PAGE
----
After a week that saw a chaotic vote-certification process and an extraordinary riot at the U.S. Capitol, Vice President Mike Pence finds himself caught between a rock—and Donald Trump.

Pence has made no public statement about his split with the president, and so far sources within the White House have said it is unlikely that the vice president would invoke the 25th Amendment to remove Trump from office, as some Democrats and at least one Republican have urged.

Leading those efforts are House Speaker Nancy Pelosi and Senate Leader Chuck Schumer, who have both pointedly blamed the president for inciting the violent riot that left several dead.

Despite his near-unwavering loyalty to the president, the nation’s second in command has been subject to unprecedented excoriation by his boss for adhering to his constitutional duties and opting not to illegally disrupt Congress’s ceremonial certification of Joe Biden as the nation’s next president.

“Mike Pence didn’t have the courage to do what should have been done to protect our country and our Constitution,” Trump tweeted, in a post that has since been removed by Twitter.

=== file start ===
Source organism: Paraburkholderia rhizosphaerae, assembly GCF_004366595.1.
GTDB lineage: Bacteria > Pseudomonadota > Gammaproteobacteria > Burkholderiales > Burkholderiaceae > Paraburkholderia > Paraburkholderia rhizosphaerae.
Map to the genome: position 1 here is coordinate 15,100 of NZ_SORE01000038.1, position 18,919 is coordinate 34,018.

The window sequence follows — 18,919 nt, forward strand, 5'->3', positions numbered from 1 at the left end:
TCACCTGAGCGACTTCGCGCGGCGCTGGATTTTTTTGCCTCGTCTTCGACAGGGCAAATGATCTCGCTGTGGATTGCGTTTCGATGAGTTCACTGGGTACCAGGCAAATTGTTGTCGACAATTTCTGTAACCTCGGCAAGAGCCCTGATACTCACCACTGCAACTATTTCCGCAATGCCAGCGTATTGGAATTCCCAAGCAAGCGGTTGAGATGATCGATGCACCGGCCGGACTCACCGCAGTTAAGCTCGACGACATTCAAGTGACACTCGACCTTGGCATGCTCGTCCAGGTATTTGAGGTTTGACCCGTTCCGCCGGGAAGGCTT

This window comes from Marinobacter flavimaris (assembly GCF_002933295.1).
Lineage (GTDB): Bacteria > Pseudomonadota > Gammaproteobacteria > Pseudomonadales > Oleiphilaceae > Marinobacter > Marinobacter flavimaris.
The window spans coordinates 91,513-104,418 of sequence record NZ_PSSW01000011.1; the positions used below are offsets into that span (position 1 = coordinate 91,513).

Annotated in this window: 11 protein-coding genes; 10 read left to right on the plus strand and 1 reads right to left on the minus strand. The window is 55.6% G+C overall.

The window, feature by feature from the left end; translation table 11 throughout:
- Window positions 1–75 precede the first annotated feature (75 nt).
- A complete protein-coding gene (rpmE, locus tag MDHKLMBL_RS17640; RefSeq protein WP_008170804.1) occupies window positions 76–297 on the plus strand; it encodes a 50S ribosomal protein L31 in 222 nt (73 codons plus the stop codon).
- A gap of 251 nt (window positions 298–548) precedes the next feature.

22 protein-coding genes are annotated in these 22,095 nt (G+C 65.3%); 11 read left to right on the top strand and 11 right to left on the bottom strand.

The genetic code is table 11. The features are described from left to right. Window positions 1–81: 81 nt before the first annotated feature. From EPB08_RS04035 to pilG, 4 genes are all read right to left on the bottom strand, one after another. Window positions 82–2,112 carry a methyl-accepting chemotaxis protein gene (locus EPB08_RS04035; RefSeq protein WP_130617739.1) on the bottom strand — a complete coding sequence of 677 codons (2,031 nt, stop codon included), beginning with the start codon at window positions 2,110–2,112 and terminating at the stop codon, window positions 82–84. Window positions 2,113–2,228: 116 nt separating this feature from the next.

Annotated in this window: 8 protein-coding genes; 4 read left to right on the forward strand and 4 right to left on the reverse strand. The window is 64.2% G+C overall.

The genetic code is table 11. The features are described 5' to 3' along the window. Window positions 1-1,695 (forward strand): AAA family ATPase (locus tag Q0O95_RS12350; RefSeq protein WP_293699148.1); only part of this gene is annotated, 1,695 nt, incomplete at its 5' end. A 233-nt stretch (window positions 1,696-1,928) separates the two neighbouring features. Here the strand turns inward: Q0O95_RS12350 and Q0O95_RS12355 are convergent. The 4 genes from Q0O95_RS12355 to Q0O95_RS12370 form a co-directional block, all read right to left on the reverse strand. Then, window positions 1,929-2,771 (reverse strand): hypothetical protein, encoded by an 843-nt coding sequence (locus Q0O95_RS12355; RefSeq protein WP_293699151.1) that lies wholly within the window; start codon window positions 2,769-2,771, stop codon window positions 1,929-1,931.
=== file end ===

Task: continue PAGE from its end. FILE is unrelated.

Marc Short, Pence’s chief of staff, has since been barred from the White House, as a culmination that has raised temperatures in the West Wing to a boiling point.

Sen. Jim Inhofe, R-Oklahoma, has “never seen Pence as angry,” he told the Tulsa World.

Scholars say this kind of excoriation of a vice president by the nation’s sitting executive has no precedent in modern U.S. history.

“[Trump’s] turning on Pence is particularly striking given Vice President Pence's loyalty to the president which some, myself included, would regard as having been excessive in the history of the office,” vice presidential scholar Joel Goldstein told USA Today.

While some have suggested that Trump might resign and be pardoned by Pence, many observers do not think that is likely now after this week’s events.

Pelosi has said that if Pence does not invoke the 25th Amendment, which would also require a majority of Trump’s cabinet to remove him, the House would consider a second 11th-hour impeachment. Such a move would serve mostly as a symbolic rebuke as the president’s term will end Jan. 20 in any case.

The House Speaker has accused Trump of “sedition,” calling him a “dangerous man who should not continue in office,” and describing the situation as an “emergency.”

Vice President Mike Pence is pictured with President Donald Trump
Vice President Mike Pence is pictured with President Donald Trump. AFP / SAUL LOEB